However, the New York City Police Department, the FBI, the Drug Enforcement Administration, the Brooklyn D.A.’s office, and the federal Organized Crime Strike Force all say they have no knowledge of such an event occurring. The proprietor of Bamonte’s denies the whole story, and his attorney promises he will sue the News. The idea of a lavish linguini feast of celebration by 20 mob bosses would have been a nice scene for a movie. But is it true?
In fact, the public’s impression — and much of the media’s knowledge — about the mafia owes a large debt to the imagery of Hollywood. Most people think gangsters act like George Raft, Edward G. Robinson, Humphrey Bogart, John Garfield, Richard Widmark, Al Pacino, and Marlon Brando.
The power of the film fantasy is so great that when Joey Gallo was growing up in Brooklyn he went to see Richard Widmark play Tommy Udo in Kiss of Death a dozen times. Gallo, then an aspiring thug, began to imitate Widmark’s posture, body language, slang, and style of dress. Years later, when Hollywood was preparing to make another syndicate movie, and Gallo was by then a chic mafia symbol, an actor asked Gallo if he could hang out with him to study some of his macho mannerisms, the same mannerisms that Gallo had borrowed from another actor a generation before.
This story suggests some of the difficulty in separating myth from reality, lore and legend from fact in understanding organized crime. Movies (and novels and Bob Dylan) have romanticized mafia dons. They are not immigrant populists, or outlaw philosophers with benevolent dignity, or tragic half-ethical super-dons who draw a fine moral distinction at pushing white powder.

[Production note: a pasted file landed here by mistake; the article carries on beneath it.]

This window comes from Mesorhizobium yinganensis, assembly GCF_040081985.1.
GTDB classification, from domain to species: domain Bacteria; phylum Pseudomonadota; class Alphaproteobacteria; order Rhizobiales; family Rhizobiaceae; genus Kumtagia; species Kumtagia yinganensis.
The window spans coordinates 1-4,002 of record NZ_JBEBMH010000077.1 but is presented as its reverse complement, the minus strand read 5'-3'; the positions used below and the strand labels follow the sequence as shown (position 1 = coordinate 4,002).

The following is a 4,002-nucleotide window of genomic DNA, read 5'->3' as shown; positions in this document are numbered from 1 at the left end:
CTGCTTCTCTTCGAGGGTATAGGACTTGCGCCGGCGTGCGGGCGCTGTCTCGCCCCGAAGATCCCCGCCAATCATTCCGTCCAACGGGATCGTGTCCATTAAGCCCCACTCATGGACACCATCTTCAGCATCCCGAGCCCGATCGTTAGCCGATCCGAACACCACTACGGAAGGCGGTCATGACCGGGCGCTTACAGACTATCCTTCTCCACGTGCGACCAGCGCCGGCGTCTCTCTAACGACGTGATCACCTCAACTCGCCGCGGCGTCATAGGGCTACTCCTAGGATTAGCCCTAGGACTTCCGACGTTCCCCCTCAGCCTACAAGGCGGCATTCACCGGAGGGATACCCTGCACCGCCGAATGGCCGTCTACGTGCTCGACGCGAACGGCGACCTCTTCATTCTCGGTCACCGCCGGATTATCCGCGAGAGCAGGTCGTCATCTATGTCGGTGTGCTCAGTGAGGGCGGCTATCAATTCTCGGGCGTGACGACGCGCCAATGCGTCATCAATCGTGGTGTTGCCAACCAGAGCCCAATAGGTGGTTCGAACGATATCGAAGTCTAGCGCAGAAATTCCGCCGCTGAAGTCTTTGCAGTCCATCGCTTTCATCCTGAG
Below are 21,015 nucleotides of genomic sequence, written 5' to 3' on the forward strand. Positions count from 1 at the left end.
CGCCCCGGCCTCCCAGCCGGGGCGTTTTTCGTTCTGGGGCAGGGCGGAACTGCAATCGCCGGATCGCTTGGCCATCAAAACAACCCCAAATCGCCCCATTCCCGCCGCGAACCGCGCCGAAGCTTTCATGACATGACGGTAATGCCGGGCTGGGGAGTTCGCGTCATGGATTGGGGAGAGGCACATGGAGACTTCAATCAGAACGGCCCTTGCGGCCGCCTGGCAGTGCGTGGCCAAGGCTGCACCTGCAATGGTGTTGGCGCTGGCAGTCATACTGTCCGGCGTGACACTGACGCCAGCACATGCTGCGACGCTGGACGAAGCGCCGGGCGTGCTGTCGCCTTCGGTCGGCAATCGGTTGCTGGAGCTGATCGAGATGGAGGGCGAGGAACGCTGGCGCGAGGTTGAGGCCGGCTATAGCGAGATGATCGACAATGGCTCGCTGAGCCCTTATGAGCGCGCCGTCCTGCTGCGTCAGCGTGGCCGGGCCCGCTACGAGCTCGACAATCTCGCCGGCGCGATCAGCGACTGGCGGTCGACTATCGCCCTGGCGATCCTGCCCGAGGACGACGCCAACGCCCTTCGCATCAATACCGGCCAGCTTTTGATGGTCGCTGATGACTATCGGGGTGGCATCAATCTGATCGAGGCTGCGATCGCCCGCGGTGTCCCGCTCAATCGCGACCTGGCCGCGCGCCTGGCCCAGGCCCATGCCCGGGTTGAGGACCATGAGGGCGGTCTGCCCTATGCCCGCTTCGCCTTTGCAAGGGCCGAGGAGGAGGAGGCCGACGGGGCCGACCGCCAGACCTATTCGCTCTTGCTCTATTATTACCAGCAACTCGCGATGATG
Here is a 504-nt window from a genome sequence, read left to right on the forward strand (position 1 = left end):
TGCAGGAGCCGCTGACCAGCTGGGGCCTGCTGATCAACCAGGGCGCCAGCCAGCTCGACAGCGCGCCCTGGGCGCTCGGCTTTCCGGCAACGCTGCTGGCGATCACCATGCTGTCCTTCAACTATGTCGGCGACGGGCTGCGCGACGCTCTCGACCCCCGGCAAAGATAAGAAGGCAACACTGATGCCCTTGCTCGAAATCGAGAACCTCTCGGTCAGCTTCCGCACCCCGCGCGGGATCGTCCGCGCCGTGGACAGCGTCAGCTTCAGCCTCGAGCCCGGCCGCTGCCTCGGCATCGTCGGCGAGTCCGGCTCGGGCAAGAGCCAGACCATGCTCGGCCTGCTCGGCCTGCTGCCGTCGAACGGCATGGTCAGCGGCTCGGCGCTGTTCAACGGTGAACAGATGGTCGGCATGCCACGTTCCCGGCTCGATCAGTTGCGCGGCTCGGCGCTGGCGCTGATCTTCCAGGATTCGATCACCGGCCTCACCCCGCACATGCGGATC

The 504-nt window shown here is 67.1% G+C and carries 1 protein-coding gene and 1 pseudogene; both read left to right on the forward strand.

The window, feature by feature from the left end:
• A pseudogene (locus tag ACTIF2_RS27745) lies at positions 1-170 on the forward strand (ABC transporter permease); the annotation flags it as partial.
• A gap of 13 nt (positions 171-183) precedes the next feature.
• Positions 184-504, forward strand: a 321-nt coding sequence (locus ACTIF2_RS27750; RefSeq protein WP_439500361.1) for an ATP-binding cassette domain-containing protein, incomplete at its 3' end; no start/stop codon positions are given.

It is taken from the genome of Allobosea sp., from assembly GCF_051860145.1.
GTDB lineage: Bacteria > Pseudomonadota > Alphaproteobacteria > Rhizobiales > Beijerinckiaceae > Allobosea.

Most mobsters would rather stick an icepick in your ear than work. Many are so cheap they won’t pay for their own cappuccino on Mulberry Street. Joey Gallo used to beat up his wife. Lucky Luciano was a pimp. Carmine Galante was an animal whose wealth came from importing, distributing, and selling the heroin that went into the veins of ghetto schoolchildren.
The mafia is not a hierarchical corporation. There is no single chief executive officer. There is no stenographer who takes shorthand minutes at board of directors’ meetings. There is no neat organization chart, no regular merit promotions. When Ed Kosner was fired as the editor of Newsweek, a press release went out saying he was being replaced by Lester Bernstein. When Lyman Hamilton was ousted as chief executive officer of ITT last week, it was announced that Rand Araskog, the senior executive vice-president, would replace Hamilton. But the mafia did not distribute a press release after Carlo Gambino died announcing that he was being replaced as godfather by Carmine Galante.